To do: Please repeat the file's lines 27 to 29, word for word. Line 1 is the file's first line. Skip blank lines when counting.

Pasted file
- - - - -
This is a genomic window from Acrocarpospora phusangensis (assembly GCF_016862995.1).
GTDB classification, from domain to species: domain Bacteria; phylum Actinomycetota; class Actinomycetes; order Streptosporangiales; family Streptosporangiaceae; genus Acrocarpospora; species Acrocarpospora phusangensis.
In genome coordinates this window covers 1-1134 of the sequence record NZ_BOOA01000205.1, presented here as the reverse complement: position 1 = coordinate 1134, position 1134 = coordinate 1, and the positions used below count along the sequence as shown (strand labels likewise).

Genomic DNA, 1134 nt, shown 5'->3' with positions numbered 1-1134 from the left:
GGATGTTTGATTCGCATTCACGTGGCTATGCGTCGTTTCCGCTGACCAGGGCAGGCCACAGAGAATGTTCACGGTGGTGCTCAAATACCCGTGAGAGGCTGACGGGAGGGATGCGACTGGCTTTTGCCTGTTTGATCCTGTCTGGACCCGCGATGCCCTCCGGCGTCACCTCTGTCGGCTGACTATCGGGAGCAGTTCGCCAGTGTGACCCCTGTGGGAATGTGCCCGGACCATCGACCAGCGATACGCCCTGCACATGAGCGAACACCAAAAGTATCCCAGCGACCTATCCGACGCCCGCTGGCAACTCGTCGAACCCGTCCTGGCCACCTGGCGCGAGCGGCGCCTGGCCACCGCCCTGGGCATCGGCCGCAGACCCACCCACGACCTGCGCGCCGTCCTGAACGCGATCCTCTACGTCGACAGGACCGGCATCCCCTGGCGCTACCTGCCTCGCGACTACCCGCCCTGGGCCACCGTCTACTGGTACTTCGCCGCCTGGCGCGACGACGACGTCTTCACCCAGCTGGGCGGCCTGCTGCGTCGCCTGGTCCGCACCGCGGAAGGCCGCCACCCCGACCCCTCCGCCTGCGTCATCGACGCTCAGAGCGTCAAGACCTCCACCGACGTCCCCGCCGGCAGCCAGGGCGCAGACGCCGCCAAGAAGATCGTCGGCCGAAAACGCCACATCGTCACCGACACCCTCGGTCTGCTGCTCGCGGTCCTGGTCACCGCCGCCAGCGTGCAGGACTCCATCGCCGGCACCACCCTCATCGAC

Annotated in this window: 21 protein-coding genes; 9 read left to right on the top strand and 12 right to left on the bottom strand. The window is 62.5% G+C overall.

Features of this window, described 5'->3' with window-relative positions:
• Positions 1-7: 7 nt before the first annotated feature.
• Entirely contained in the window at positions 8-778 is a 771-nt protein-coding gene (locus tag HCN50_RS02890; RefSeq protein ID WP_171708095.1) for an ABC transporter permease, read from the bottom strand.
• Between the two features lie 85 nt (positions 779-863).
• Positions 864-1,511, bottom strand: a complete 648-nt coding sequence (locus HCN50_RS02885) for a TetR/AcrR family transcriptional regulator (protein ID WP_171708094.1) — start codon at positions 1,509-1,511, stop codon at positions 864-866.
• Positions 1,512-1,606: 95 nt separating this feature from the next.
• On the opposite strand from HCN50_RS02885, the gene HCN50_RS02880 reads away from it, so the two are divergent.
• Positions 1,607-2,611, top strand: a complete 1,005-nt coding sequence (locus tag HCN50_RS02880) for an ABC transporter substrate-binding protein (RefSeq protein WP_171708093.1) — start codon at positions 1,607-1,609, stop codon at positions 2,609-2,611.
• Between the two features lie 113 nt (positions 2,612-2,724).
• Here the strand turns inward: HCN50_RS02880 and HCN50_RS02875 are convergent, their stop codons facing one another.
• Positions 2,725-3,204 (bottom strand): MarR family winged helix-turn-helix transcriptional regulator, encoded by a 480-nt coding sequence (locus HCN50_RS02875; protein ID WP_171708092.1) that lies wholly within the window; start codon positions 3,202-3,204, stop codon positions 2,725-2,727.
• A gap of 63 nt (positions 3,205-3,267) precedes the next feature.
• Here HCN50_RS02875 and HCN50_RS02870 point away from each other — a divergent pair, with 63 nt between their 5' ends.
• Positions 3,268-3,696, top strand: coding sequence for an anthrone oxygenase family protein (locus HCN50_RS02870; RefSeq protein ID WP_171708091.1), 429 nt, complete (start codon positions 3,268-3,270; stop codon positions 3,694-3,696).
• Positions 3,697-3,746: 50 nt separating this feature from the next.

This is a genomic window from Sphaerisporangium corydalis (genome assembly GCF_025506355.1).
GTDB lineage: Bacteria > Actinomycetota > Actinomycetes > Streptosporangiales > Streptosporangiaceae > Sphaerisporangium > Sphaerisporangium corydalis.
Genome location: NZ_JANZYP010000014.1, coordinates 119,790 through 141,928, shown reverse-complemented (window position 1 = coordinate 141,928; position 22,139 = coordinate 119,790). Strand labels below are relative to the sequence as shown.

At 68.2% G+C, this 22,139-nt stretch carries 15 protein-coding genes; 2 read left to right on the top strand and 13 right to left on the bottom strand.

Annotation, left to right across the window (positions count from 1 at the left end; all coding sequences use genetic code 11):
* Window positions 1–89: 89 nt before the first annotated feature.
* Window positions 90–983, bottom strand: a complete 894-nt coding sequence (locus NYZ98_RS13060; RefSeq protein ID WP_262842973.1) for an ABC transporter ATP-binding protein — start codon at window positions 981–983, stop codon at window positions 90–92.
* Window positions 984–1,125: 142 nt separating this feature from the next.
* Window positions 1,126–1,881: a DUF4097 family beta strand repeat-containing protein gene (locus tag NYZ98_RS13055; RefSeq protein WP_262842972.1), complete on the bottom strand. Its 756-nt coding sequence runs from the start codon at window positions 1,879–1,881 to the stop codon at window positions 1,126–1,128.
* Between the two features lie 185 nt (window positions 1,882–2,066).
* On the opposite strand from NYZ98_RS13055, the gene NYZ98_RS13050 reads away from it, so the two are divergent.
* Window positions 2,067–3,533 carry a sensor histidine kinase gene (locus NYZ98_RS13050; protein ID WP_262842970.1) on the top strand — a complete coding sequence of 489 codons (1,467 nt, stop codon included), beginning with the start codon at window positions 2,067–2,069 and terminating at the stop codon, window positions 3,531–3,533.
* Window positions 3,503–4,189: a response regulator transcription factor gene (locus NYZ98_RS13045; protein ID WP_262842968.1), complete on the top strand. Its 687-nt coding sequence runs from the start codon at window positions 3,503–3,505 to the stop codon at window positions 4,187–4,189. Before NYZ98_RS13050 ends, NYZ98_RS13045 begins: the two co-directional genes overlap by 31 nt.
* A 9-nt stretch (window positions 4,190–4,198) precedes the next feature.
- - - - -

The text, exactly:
* Window positions 1–89: 89 nt before the first annotated feature.
* Window positions 90–983, bottom strand: a complete 894-nt coding sequence (locus NYZ98_RS13060; RefSeq protein ID WP_262842973.1) for an ABC transporter ATP-binding protein — start codon at window positions 981–983, stop codon at window positions 90–92.
* Window positions 984–1,125: 142 nt separating this feature from the next.